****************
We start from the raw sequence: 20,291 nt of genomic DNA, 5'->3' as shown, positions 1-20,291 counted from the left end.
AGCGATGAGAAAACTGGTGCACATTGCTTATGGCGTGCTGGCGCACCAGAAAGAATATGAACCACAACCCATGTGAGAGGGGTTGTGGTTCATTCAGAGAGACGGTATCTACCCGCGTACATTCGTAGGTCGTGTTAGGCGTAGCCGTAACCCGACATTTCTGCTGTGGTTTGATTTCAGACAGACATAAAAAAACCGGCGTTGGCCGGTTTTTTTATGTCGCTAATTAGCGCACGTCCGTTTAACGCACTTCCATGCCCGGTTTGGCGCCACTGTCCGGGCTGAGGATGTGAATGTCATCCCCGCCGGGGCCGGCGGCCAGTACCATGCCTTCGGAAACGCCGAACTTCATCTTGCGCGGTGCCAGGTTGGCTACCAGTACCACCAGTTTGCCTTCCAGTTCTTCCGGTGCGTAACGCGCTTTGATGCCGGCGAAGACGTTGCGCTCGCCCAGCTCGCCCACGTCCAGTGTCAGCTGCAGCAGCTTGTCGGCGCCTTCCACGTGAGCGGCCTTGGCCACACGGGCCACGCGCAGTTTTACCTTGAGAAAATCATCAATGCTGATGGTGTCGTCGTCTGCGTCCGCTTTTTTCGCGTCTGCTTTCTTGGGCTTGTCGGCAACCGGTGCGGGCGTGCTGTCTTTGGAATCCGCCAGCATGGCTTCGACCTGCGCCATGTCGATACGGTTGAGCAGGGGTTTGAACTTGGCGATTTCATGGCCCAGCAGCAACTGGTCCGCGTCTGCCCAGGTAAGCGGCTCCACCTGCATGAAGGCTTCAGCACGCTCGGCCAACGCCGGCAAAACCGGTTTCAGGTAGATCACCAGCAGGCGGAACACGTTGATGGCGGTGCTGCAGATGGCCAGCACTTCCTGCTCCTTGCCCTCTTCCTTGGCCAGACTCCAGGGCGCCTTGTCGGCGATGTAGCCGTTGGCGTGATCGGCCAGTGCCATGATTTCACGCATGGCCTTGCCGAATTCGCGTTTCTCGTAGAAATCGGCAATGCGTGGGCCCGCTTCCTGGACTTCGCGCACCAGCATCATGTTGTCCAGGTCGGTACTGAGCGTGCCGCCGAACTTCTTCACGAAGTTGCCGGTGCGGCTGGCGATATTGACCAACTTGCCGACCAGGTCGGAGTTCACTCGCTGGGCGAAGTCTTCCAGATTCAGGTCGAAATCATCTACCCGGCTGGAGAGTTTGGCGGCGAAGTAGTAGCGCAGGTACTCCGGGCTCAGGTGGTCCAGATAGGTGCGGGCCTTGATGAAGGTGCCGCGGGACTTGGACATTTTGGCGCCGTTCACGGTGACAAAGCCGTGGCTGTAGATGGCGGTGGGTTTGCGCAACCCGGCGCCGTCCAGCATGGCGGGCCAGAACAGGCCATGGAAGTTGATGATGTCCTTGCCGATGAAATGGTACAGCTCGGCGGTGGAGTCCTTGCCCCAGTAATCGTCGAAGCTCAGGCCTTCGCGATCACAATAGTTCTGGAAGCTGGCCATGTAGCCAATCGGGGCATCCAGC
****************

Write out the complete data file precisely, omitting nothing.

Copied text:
We start from the raw sequence: 20,291 nt of genomic DNA, 5'->3' as shown, positions 1-20,291 counted from the left end.
AGCGATGAGAAAACTGGTGCACATTGCTTATGGCGTGCTGGCGCACCAGAAAGAATATGAACCACAACCCATGTGAGAGGGGTTGTGGTTCATTCAGAGAGACGGTATCTACCCGCGTACATTCGTAGGTCGTGTTAGGCGTAGCCGTAACCCGACATTTCTGCTGTGGTTTGATTTCAGACAGACATAAAAAAACCGGCGTTGGCCGGTTTTTTTATGTCGCTAATTAGCGCACGTCCGTTTAACGCACTTCCATGCCCGGTTTGGCGCCACTGTCCGGGCTGAGGATGTGAATGTCATCCCCGCCGGGGCCGGCGGCCAGTACCATGCCTTCGGAAACGCCGAACTTCATCTTGCGCGGTGCCAGGTTGGCTACCAGTACCACCAGTTTGCCTTCCAGTTCTTCCGGTGCGTAACGCGCTTTGATGCCGGCGAAGACGTTGCGCTCGCCCAGCTCGCCCACGTCCAGTGTCAGCTGCAGCAGCTTGTCGGCGCCTTCCACGTGAGCGGCCTTGGCCACACGGGCCACGCGCAGTTTTACCTTGAGAAAATCATCAATGCTGATGGTGTCGTCGTCTGCGTCCGCTTTTTTCGCGTCTGCTTTCTTGGGCTTGTCGGCAACCGGTGCGGGCGTGCTGTCTTTGGAATCCGCCAGCATGGCTTCGACCTGCGCCATGTCGATACGGTTGAGCAGGGGTTTGAACTTGGCGATTTCATGGCCCAGCAGCAACTGGTCCGCGTCTGCCCAGGTAAGCGGCTCCACCTGCATGAAGGCTTCAGCACGCTCGGCCAACGCCGGCAAAACCGGTTTCAGGTAGATCACCAGCAGGCGGAACACGTTGATGGCGGTGCTGCAGATGGCCAGCACTTCCTGCTCCTTGCCCTCTTCCTTGGCCAGACTCCAGGGCGCCTTGTCGGCGATGTAGCCGTTGGCGTGATCGGCCAGTGCCATGATTTCACGCATGGCCTTGCCGAATTCGCGTTTCTCGTAGAAATCGGCAATGCGTGGGCCCGCTTCCTGGACTTCGCGCACCAGCATCATGTTGTCCAGGTCGGTACTGAGCGTGCCGCCGAACTTCTTCACGAAGTTGCCGGTGCGGCTGGCGATATTGACCAACTTGCCGACCAGGTCGGAGTTCACTCGCTGGGCGAAGTCTTCCAGATTCAGGTCGAAATCATCTACCCGGCTGGAGAGTTTGGCGGCGAAGTAGTAGCGCAGGTACTCCGGGCTCAGGTGGTCCAGATAGGTGCGGGCCTTGATGAAGGTGCCGCGGGACTTGGACATTTTGGCGCCGTTCACGGTGACAAAGCCGTGGCTGTAGATGGCGGTGGGTTTGCGCAACCCGGCGCCGTCCAGCATGGCGGGCCAGAACAGGCCATGGAAGTTGATGATGTCCTTGCCGATGAAATGGTACAGCTCGGCGGTGGAGTCCTTGCCCCAGTAATCGTCGAAGCTCAGGCCTTCGCGATCACAATAGTTCTGGAAGCTGGCCATGTAGCCAATCGGGGCATCCAGC